Somini Sengupta at the New York Times wrote today about this case, in which William Lawrence Cassidy is charged with violating the federal antistalking statute, 18 U.S.C. § 2261A by “with the intent to harass and cause substantial emotional distress to a person … us[ing] an interactive computer service … to engage in a course of conduct that caused emotional distress to that person, to wit: the posting of messages on www.twitter.com and other Internet websites concerning [Alyce Zeoli].” (For details about Cassidy’s tweets and post, see the criminal complaint [UPDATE: fixed link].)
Here’s the backstory:
Born in Canarsie, Brooklyn, Ms. Zeoli is considered to be a reincarnated master in the Tibetan Buddhist religious tradition, and is known to her followers as Jetsunma Ahkon Lhamo. She is an avid Twitter user, with 23,000 followers. A representative for Ms. Zeoli said she declined to be interviewed for this article.
According to the F.B.I. and Ms. Zeoli’s lawyer, Mr. Cassidy also claimed to be a reincarnated Buddhist when he joined Ms. Zeoli’s organization, Kunzang Palyul Choling, in 2007. He signed up using a false name and claimed to have had lung cancer, they said. Ms. Zeoli’s organization cared for him and, briefly, even appointed him to its executive team [as Chief Operating Officer]. The relationship soured after they came to doubt his reincarnation credentials and found that his claims of cancer were false. Mr. Cassidy left.
After Cassidy left, he started saying insulting things about Zeoli online, ultimately with over 8000 tweets over the span of several months. A few could be seen as potentially threatening, e.g., “ya like haiku? Here’s one for ya: ‘Long, Limb, Sharp Saw, Hard Drop’ ROFLMAO.” But the complaint isn’t limited to those, or even mostly focused on them; it also includes statemento like, “[Zeoli] is a demonic force who tries to destroy Buddhism,” “[Zeoli]: somebody throw a couple shots of gin in the bitch & get her back on twitter: shes fun 2 play with,” and “[Zeoli] is no dakini: shes a grossly overweight 61 yer old burnt out freak with bad bowels & a lousy outlook: her ‘crown’ is a joke.” And the statute under which Cassidy is prosecuted is by no means limited to threats — the relevant provisions generally ban
engag[ing] in a course of conduct [using the mail or interactive computer services] that causes substantial emotional distress to [a] person” “with the intent to … harass … or cause substantial emotional distress to [that] person.”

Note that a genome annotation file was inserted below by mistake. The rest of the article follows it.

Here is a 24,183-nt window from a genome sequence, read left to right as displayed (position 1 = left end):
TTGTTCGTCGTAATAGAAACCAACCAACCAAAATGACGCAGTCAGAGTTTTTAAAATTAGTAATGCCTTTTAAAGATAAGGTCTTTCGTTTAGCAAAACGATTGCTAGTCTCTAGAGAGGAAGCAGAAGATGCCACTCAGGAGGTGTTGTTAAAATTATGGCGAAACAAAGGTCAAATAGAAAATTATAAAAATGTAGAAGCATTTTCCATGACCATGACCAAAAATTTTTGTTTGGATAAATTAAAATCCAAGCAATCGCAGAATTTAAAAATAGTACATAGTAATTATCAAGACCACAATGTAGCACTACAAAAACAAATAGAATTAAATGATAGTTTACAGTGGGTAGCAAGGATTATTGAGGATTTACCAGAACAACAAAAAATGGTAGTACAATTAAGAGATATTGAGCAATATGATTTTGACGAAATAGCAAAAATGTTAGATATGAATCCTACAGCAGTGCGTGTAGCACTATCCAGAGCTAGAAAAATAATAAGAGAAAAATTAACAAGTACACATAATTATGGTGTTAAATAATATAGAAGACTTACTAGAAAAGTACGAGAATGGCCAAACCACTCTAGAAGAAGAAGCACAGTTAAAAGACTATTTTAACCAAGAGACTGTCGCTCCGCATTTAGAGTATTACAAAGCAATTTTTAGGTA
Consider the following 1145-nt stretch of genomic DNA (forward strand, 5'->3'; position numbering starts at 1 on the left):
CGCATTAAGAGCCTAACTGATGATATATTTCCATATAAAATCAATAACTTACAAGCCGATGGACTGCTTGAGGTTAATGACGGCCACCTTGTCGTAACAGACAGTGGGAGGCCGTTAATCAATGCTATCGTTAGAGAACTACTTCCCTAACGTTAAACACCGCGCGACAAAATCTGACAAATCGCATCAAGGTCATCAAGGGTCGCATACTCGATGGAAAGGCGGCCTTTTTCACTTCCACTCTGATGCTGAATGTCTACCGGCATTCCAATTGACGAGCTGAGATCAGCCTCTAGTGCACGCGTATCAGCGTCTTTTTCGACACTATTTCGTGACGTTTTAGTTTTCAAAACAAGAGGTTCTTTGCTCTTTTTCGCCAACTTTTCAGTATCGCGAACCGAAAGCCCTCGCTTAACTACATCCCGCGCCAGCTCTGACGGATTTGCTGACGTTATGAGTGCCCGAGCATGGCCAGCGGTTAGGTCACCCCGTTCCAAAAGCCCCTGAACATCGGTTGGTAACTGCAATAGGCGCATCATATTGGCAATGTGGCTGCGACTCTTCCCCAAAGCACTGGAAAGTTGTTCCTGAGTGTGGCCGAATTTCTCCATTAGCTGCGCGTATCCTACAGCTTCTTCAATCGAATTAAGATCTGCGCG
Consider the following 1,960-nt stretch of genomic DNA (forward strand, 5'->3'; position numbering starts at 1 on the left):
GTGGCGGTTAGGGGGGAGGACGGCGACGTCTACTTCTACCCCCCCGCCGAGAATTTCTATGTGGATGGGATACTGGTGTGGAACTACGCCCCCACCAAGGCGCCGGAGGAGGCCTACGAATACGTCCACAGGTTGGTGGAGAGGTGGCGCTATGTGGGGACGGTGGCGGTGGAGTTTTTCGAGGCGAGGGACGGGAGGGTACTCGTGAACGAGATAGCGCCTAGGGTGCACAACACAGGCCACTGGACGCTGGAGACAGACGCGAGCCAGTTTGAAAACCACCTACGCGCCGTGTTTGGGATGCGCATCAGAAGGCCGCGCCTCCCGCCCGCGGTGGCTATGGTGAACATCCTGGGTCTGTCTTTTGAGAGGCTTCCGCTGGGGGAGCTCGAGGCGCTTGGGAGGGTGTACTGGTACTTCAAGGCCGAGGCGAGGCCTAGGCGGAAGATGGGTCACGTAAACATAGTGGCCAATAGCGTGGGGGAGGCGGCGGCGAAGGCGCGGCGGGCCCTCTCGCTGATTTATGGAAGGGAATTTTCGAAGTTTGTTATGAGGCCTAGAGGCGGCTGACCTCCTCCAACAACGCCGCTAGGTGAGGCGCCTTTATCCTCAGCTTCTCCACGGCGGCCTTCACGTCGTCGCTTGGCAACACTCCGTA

This, it seems to me unconstitutional. Speech doesn’t lose its First Amendment protection just because it intentionally causes emotional distress to a person (see Snyder v. Phelps and Hustler v. Falwell), even when there’s a “course of conduct” consisting of two or more incidents of speech rather than just one. If Larry Flynt had published several nasty criticisms of Jerry Falwell rather than just the one in Hustler v. Falwell, his speech would have remained protected. So this portion of the statute is overbroad on its face.
And the statute is in any event unconstitutional as applied to Cassidy. To be sure, he badmouthed Zeoli a lot, but the First Amendment protects frequent speech as well as occasional speech. Someone who makes it his mission to repeatedly criticize a religious leader, whether Jerry Falwell or a leading Scientologist or Ms. Zeoli remains constitutionally protected, just as a newspaper is constitutionally protected even when it goes on a campaign of repeatedly criticizing some government official (unless the speech constitutes a true threat or libel, which are traditional exceptions to First Amendment protection).
And while Snyder leaves open the possibility that speech can lead to civil liability under the intentional infliction of emotional distress tort if it’s on a matter of merely “private concern” (though see the contrary view as to a criminal law in the United States v. Stevens “serious value” discussion), here many of the statements were on a matter of public concern — the moral and spiritual qualifications of a relatively prominent religious leader (again, compare the add in Hustler v. Falwell). For a sense of the prominence of Zeoli (also known as Catharine Burroughs), note that she was the subject of this somewhat critical biography by a Washington Post writer. (For more on the First Amendment overbreadth and as-applied challenges, see Cassidy’s motion to dismiss the indictment, which strikes me as largely correct on these points.)
Naturally, if the prosecution was brought under a statute that banned threats, and the prosecution was focused on those tweets and blog posts that might be seen as true threats, which are emotionally distressing because they are threatening, then the prosecution would be constitutionally permissible. The First Amendment doesn’t protect true threats. But this prosecution appears to go far beyond the threatening statements.